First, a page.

In this project you will design, implement, and analyze two algorithms for the same problem.
For this problem, you will design two separate algorithms, describe the algorithms using clear pseudocode, analyze them mathematically, implement your algorithms in C++, measure their performance in running time, compare your experimental results with the efficiency class of your algorithms, and draw conclusions. The first algorithm has a tractable (polynomial) running time, while the second algorithm has an intractable (exponential or factorial) running time.
The Hypotheses
This experiment will test the following hypotheses:
 Exhaustive search algorithms are feasible to implement, and produce correct outputs.
 Algorithms with exponential or factorial running times are extremely slow, probably too slow to be of practical use.
The Longest Decreasing Subsequence Problem
The longest decreasing subsequence problem is to find a subsequence of a given sequence in which the subsequence’s elements are in sorted order, highest to lowest, and in which the subsequence is as long as possible. This subsequence is not necessarily contiguous, or unique. The longest decreasing subsequence problem can be formulated as follows.
longest decreasing subsequence 
input: a vector V of n comparable elements
output: a vector R containing the longest decreasing subsequence of V 
There is a complicated algorithm that solves this problem in time^{[1]}, but we will be implementing two simpler algorithms with slower time complexities.
The EndtoBeginning Algorithm
There is a straightforward algorithm that solves the problem and has time complexity. The algorithm uses an additional array H of length n, of nonnegative integers. The value H[i] will indicate how many elements, smaller than A[i], are further in the sequence A and have some special property.
Initially, the array H is set to 0 (all the elements are 0). The algorithm proceeds by attempting to increase the values of H starting with the previous to last element and going down to the first element. Then a longest subsequence can be identified by selecting elements of A in decreasing order of the H values, starting with the element in A that has the largest H value.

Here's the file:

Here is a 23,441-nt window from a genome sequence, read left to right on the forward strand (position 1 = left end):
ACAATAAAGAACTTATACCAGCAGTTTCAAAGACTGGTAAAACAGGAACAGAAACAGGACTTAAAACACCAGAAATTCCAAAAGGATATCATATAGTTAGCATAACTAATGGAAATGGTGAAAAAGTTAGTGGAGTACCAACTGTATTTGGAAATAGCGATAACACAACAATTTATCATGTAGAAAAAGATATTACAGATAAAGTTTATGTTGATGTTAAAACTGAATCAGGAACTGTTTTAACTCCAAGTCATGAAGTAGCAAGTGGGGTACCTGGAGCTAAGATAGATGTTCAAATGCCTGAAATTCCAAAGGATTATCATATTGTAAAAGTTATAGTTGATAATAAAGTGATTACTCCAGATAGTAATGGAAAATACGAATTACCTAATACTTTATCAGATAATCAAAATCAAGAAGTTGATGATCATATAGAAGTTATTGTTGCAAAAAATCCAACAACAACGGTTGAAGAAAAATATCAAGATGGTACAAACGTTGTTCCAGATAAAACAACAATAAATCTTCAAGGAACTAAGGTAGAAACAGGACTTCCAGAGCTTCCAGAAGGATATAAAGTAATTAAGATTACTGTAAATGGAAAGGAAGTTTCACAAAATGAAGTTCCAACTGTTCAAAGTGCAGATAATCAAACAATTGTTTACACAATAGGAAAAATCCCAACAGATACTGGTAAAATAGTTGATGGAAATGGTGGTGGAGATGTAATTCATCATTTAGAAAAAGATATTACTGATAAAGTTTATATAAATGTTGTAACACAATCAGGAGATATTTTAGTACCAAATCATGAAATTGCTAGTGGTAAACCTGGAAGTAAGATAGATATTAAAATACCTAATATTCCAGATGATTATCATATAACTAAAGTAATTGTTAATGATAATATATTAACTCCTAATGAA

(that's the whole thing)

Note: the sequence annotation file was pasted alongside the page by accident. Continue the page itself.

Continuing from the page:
\
Algorithm End_to_Beginning
Step 1. Set all the values in the array H to 0.
Step 2. Starting with H[n1] and going down to H[0] try to increase the value of H[i] as follows:
Step 3. Starting with index i+1 and going up to n1 (the last index in the array A) repeat Steps 4 and 5:
Step 4. See if any element is smaller than A[i] and has its H value also bigger to H[i].
Step 5. If yes, then A[i] can be followed by that element in a decreasing subsequence, thus set H[i] to be 1 plus the H value of that element.
Step 6. Calculate the largest (maximum) value in array H. By adding 1 to that value we have the length of a longest decreasing subsequence.
Step 7. Identify a longest subsequence by identifying elements in array A that have decreasing H values, starting with the largest (maximum) value in array H.
An Exhaustive Algorithm
There is an exhaustive algorithm that solves the problem and has time complexity. The algorithm generates all possible subsequences of the array A and tests each subsequence on whether it is in decreasing order. The longest such subsequence is a solution to the problem.
We note that a subsequence can be uniquely identified by the set of indices in the array A that are part of the subsequence. For example, given the array
A = [143, 233, 55, 89, 21, 34, 8, 13, 3, 5, 1, 2, 0, 1]
the subsequence R = [55,8,3] is uniquely identified by the set of indices {2,6,8} of the elements in the array A.
To generate all possible subsequences, one may consider generating the power set of {0,1,…n1} and consider each subset of the power set as the set of indices in A of the subsequence.
There are several ways to generate the power set. One way is to implement an iterative algorithm that uses a stack to grow and shrink the set as needed. The benefit of this approach is that it prints the subsets in lexicographic order. Below find an implementation^{[2]} in C++ that generates the power set of the set {1, 2, …, n} (where you can specify n in the program):
void Powerset (int n)
// function to generate the power set of {1, .., n} and retrieve the best set
int *stack, k;
stack = new int[n+1]; // allocate space for the set
stack[0]=0; /* 0 is not considered as part of the set */
k = 0;
while(1) {
if (stack[k] < n) {
stack[k+1] = stack[k] + 1;
k++;
}
else {
stack[k1]++;
k–;
}
if (k==0) break;
}
delete [ ] stack; // deallocate space for the set
return;
}
Last Analysis as follows

 Report document
 Pseudocode
 Scatter plots
 Empirical analysis = for EndtoBeginning and for Exhaustive
 Question answers